Diving straight in then, some ribbon fundamentals:

  • Ribbon elements must be defined in declarative XML with the CustomAction tag – even if you will actually use code to manipulate them (e.g. make visible, enable/disable etc.)
  • The “control hierarchy” is ribbon > tab > group > controls – we’ll explore all these in this post
  • Individual buttons/controls do not appear and disappear on the ribbon. This is a key ribbon principle, to avoid the “I’m sure this button was here yesterday!” effect – instead, depending on the context:
    • Entire tabs can be shown/hidden
    • Individual controls can be enabled/disabled
  • It’s not possible to add custom controls to the ribbon e.g. a custom .ascx/server control. The list of controls defined by the ribbon can be found here in the MSDN docs, and includes things like Button, Checkbox, Color Picker, Combo Box, Dropdown, Textbox, Toggle Button etc, but also some funky ones like Spinner, Split Button and Flyout Anchor (definitions of these exotic varieties can be found in the documentation). Flyout Anchor is particularly interesting as it takes XML as a datasource and can be used to build interesting “pickers” e.g. with images – I’ll hopefully cover this in detail in a future post
  • The definitions for the out-of-the-box ribbon elements are split across several files in the SharePoint root, with TEMPLATE\GLOBAL\XML\CMDUI.XML being the main one. You will likely spend significant time in this file looking for examples similar to what you’re building.

It’s also worth giving special consideration to how JavaScript plays with the ribbon – it’s used frequently since much happens on the client. Depending on the scope you need for your JavaScript (e.g. every page vs. a couple) and the complexity of what you’re doing, JavaScript can be supplied in a few ways:

  • By embedding it into your declarative XML (via a separate CustomAction with a new ‘Location=”ScriptLink”’ attribute) – this post uses this approach, though later in the series I’ll show the next option
  • By deploying a custom .js file which contains some object-oriented JavaScript. This is the approach used for more complex customizations, where you need to create an object which is the client-side “page component” in addition to your XML. The page component supplies the implementation for how your custom ribbon elements should handle various events (“commands”) . This object needs to be derived from the existing CUI.Page.Component object defined in CUI.js. As with any JavaScript file, you then have a couple of options for referencing it on your page.

In this post we’ll show adding JavaScript the first way, though later in the series I’ll show the use of a page component.

Example – creating a new custom tab

This is a fairly in-depth example, since by necessity it also covers creating custom groups and controls too. Also, to kill two birds with one stone, I thought it would be good to look at the new ‘notifications’ and ‘status’ frameworks in the Client Object Model for passing messages back to the user in your SharePoint app. First we’ll walk through what my custom tab looks like, then what it actually does. I have a tab titled “Chris’s custom tab” with 3 groups (“Notification messages”, “Add status messages” and “Remove status messages”) each with some buttons of different sizes and images in them:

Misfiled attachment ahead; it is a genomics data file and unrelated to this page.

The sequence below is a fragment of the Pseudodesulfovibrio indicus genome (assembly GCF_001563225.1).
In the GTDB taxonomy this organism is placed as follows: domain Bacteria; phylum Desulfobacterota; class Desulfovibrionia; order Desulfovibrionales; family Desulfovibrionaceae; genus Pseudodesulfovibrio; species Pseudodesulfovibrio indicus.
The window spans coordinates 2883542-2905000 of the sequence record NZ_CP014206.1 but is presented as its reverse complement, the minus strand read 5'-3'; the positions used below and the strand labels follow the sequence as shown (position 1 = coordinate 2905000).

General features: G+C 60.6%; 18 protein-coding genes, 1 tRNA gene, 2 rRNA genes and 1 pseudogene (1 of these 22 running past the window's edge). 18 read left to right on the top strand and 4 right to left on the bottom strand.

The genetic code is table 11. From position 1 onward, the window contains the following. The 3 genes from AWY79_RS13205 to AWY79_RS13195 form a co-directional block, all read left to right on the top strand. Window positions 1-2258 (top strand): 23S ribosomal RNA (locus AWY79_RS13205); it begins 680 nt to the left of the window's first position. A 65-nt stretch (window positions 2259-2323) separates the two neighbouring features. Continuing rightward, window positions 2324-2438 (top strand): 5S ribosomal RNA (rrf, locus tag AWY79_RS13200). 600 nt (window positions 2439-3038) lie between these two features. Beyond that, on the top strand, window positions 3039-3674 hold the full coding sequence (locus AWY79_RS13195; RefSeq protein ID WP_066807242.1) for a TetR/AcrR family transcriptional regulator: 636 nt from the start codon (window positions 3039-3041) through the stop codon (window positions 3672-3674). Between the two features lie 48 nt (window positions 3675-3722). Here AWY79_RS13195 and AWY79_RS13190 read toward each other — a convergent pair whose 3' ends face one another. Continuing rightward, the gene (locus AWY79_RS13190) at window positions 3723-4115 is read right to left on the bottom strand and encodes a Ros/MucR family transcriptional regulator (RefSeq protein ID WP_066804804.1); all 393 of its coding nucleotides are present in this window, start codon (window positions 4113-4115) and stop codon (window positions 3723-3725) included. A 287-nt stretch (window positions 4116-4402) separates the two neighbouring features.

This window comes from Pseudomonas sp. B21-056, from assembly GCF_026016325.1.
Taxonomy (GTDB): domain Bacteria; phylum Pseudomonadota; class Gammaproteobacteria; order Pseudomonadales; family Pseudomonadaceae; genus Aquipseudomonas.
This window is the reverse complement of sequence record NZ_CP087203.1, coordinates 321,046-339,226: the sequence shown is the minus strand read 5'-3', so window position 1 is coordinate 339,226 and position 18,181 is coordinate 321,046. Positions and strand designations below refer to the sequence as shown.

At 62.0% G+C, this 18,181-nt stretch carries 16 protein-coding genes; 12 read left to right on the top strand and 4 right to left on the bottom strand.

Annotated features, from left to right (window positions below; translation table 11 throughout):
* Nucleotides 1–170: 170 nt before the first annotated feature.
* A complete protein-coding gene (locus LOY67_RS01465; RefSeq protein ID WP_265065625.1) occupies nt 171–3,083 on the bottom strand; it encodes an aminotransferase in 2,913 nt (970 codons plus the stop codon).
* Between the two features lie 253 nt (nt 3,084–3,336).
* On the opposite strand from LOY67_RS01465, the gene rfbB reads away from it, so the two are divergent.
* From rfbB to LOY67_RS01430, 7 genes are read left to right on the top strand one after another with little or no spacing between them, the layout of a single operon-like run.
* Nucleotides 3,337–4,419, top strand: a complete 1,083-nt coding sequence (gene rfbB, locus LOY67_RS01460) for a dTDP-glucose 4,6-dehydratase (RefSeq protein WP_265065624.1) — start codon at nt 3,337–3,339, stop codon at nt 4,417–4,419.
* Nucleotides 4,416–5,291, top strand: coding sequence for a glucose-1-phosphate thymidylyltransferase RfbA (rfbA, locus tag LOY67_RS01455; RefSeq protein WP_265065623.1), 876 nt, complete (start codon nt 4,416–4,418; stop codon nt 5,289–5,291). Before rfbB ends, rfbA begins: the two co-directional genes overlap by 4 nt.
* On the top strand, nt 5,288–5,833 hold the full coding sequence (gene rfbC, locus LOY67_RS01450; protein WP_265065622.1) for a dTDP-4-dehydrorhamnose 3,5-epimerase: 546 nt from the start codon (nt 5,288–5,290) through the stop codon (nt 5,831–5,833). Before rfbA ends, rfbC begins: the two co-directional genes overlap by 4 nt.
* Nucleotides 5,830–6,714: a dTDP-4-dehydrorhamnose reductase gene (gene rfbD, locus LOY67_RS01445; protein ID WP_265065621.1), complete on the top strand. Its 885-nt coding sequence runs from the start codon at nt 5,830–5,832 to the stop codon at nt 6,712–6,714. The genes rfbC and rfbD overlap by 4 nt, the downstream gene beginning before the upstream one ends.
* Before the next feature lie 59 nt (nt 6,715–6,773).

Clicking the ‘Notify hello’ button adds a transient message in the notifications area (fades in from right and stays for 5 seconds by default):


Clicking the ‘Info status’ button shows a status message this time, in the default color (this remains on screen until removed with another API call):


Clicking the ‘Warning status’ button shows a status message of a different color to indicate severity, I chose red: 


You might also have noticed the ‘remove status’ buttons have become enabled when a status message is present – such client-side checks can be done by linking a ‘CommandUIHandler’ with an ‘EnabledScript’ attribute, as we’re about to see.

So what XML is required to get that? Well before you scroll through, note that I’ve taken the complex route with some of the declarations so that my example is as informative as possible – most samples I’ve seen so far simply add a button or two in a single group and don’t specify the “’group template” details which determines how the controls in the group get laid out. This is fine for a button or two as you can just reference an out-of-the-box group template, but if you want to do anything different you’re a bit stuck so hopefully this is good documentation:

   1: <?xml version="1.0" encoding="utf-8"?>

   2: <Elements xmlns="">

   3:   <CustomAction

   4:    Id="COB.SharePoint.Ribbon.CustomTab"

   5:    Location="CommandUI.Ribbon" RegistrationType="List" RegistrationId="101">

   6:     <CommandUIExtension>

   7:       <CommandUIDefinitions>

   8:         <CommandUIDefinition Location="Ribbon.Tabs._children">

   9:           <Tab Id="COB.SharePoint.Ribbon.CustomTab" Title="Chris's custom tab" Description="Groups and controls will go in here" Sequence="501">

  10:             <Scaling Id="COB.SharePoint.Ribbon.CustomTab.Scaling">

  11:               <MaxSize Id="COB.SharePoint.Ribbon.CustomTab.NotificationGroup.MaxSize"